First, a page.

From these findings, the court concluded that respondent was entitled to have the instruments designated in the complaint canceled, to have an order entered requiring Deer Park Lumber Company to pay respondent the sum of five hundred dollars, and to recover judgment against the appellant in the sum of fifty dollars.

The judgment followed the provisions of the conclusions of law, but ordered that respondent's action be dismissed, with costs, as to Hilton.

[2] The assignments of error all relate to the findings made by the court, and it therefore becomes necessary to review the evidence. In doing so, we are mindful of the fact that the court had the benefit of seeing the witnesses, and we therefore proceed upon the established rule that the findings of the court are entitled to great weight and, when the evidence is conflicting, will be accepted as correct unless the evidence clearly preponderates against them. Kelly v. Bank, 188 Wn. 614, 62 P.2d 1359.

The undisputed facts are as follows: Respondent Russell is a widower fifty-five years of age. He has eleven children, four of whom are of school age ranging from eleven to seventeen years; the rest of his children are grown. Prior to his coming to Washington, Russell had lived in South Dakota, where for thirteen years he had engaged in farming and raising stock, including sheep, hogs and cattle. At times, he had owned as many as two hundred sheep and some dairy cattle besides. His entire farming experience covered a period of thirty-seven years.

Russell moved to Washington in 1929 and took up a farm at Deer Park, in Stevens county, where he raised grain and also had from thirty-five to fifty sheep and some dairy cattle. He was, and considered himself to be, a man of experience in the raising of sheep and cattle, and thoroughly understood the need of water and pasturage for stock and the amount thereof required.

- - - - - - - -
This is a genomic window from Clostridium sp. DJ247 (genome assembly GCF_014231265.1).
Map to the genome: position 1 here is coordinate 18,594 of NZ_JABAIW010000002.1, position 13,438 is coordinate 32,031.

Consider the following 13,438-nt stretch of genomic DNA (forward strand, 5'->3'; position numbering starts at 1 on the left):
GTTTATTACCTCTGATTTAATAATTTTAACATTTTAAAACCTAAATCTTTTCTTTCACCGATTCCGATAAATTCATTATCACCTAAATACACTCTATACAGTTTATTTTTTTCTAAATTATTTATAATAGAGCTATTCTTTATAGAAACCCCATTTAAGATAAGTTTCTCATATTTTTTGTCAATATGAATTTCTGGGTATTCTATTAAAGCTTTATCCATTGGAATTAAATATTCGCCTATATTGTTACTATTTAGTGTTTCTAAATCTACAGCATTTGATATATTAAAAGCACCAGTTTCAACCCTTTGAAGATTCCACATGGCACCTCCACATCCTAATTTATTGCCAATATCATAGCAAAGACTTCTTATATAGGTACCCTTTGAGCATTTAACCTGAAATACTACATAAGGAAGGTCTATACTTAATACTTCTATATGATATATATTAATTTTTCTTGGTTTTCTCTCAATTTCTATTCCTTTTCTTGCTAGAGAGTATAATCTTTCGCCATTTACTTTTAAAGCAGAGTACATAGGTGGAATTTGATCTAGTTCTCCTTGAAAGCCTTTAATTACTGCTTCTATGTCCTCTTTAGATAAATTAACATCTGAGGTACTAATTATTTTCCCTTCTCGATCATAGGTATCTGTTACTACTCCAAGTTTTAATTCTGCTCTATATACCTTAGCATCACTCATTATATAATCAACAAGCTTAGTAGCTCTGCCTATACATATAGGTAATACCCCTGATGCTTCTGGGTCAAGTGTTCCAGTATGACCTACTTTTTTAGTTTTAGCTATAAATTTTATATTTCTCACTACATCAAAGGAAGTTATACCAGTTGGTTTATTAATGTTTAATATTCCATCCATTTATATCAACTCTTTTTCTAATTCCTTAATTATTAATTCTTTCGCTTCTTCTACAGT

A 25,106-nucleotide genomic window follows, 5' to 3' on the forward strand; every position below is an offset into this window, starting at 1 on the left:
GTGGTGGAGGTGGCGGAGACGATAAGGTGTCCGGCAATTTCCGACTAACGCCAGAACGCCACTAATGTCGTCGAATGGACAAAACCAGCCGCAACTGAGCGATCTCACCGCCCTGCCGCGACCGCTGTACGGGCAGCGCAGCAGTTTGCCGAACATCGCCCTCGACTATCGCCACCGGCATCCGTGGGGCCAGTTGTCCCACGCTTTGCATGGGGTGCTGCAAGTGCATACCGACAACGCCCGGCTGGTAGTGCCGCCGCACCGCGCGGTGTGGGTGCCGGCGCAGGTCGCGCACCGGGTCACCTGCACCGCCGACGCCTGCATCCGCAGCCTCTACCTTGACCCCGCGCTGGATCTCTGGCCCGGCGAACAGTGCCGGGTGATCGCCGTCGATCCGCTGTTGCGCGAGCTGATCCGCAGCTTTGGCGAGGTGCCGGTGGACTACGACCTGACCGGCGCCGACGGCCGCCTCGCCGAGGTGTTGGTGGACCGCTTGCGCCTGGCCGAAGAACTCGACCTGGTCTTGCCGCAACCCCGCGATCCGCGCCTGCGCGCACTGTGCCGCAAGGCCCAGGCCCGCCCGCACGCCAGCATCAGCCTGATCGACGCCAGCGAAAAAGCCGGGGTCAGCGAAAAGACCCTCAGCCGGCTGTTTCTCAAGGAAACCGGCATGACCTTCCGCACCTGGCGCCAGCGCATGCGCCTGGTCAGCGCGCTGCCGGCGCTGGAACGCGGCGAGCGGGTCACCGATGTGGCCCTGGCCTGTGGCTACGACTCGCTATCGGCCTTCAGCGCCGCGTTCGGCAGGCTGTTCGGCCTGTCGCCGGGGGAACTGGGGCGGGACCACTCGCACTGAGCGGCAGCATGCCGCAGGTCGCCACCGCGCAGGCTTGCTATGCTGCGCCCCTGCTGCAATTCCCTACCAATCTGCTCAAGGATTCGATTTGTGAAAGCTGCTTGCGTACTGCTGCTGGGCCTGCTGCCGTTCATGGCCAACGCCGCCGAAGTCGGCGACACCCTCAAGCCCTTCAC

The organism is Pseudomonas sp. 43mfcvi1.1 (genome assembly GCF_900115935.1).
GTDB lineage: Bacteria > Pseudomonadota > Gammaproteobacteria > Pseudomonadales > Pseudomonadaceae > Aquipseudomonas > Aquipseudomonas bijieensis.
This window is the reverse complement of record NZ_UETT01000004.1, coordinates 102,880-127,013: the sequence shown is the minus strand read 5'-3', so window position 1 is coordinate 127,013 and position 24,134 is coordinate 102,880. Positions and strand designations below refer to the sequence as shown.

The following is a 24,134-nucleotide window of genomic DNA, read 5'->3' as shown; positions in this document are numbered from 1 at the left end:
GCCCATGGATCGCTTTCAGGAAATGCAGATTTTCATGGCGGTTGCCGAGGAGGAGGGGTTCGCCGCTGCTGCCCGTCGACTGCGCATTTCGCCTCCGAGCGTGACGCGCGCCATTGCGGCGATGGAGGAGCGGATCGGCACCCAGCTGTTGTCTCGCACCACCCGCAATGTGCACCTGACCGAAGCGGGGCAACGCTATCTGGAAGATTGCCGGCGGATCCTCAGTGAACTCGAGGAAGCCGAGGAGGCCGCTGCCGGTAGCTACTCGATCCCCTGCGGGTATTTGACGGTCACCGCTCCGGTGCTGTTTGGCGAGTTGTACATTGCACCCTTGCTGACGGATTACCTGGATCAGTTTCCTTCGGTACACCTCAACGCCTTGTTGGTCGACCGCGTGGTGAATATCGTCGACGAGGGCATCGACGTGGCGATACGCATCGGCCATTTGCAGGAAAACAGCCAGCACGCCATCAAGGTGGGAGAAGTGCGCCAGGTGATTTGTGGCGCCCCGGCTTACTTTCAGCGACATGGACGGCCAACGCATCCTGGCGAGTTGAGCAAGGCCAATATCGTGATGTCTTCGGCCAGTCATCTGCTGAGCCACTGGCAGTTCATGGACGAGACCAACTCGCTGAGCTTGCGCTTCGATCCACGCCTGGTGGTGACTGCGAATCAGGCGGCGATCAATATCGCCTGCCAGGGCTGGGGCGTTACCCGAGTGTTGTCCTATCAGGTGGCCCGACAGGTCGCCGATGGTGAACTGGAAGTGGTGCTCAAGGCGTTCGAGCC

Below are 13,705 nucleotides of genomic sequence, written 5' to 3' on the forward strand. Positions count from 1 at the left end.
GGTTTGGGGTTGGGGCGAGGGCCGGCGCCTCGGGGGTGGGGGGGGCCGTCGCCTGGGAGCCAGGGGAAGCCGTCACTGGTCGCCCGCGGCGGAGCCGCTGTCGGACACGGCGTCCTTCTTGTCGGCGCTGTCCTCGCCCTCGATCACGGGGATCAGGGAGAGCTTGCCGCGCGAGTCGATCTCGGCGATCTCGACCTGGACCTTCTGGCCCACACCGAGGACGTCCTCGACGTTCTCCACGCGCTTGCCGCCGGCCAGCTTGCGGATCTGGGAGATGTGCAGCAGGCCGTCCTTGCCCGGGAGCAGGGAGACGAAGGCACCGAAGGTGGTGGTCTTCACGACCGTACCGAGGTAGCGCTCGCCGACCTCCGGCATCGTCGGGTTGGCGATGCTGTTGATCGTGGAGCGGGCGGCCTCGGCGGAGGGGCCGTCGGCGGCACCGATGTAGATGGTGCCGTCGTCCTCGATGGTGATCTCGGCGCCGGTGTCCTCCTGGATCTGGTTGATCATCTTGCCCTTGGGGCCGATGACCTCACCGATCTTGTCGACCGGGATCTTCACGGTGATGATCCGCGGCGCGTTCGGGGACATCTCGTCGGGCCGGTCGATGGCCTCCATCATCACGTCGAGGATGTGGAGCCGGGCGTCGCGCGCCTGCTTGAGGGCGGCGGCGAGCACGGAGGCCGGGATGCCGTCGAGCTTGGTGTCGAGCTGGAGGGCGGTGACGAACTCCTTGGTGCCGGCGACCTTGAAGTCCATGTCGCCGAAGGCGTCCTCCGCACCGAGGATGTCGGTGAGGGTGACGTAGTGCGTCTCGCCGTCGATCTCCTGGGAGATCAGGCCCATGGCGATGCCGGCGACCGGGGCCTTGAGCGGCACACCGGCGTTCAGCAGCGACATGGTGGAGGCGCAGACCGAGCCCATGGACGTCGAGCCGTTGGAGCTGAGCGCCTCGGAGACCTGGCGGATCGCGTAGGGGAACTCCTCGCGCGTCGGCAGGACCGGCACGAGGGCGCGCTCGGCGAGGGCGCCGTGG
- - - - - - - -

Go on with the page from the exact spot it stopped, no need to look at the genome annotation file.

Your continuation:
In the fall of 1934, Russell, having disposed of his land in Stevens county, desired to procure a dairy farm where, as he testified, he "could keep a few cows and sheep." Responding to a newspaper advertisement, he contacted R.J. Hilton, who lived in Spokane but who was a total stranger to him. Throughout the subsequent negotiations, Russell had only a slight and casual contact with the appellant Stephens, the record owner of the land, but dealt exclusively with Hilton, as agent.

Hilton gave Russell a list of places which he had for sale or rent, among them being the land involved in this action and which was designated in the list as being four miles southeast of Opportunity. The distance from Spokane to Opportunity is about eight miles, and the road between the two places runs through a village called Dishman, which is about two miles west of Opportunity.

Russell explained to Hilton that it was his desire to raise sheep and milch cows "and to do some stock raising." Hilton offered to rent the place for fifteen dollars a month. Russell desired to trade the equity in his contract with Deer Park Lumber Company upon whatever purchase of land he might make. Hilton, however, would not consider a trade for this particular piece of land, but said that the place was only for sale or rent.

During the next four months, Russell called on Hilton several times and discussed with him the particular property here in question. Although much interested in the proposition, he had not as yet seen the property.

In February, 1935, Russell and Hilton drove out to the farm in Russell's car. Owing to the fact that the road between Dishman and Opportunity was undergoing repair, their route led, in part, over a detour.

Arriving at the farm, the two men made a tour of inspection lasting a couple of hours. Upon the premises were a house and a barn, both of which were only partially completed. There were two springs on the place, a small one near the house and a larger one some distance away. A cement reservoir about five feet in diameter and eight feet in depth had recently been constructed near the smaller spring in order to conserve its supply. Russell went over the ground thoroughly and at the same time carefully inspected the buildings and water supply. He also visited the adjoining property, in which he was interested as a possible adjunct to the place that he was intending to buy. He was given every opportunity to acquaint himself with the entire property and to make any independent investigation or inquiry that he might desire. Nothing was concealed or withheld from him.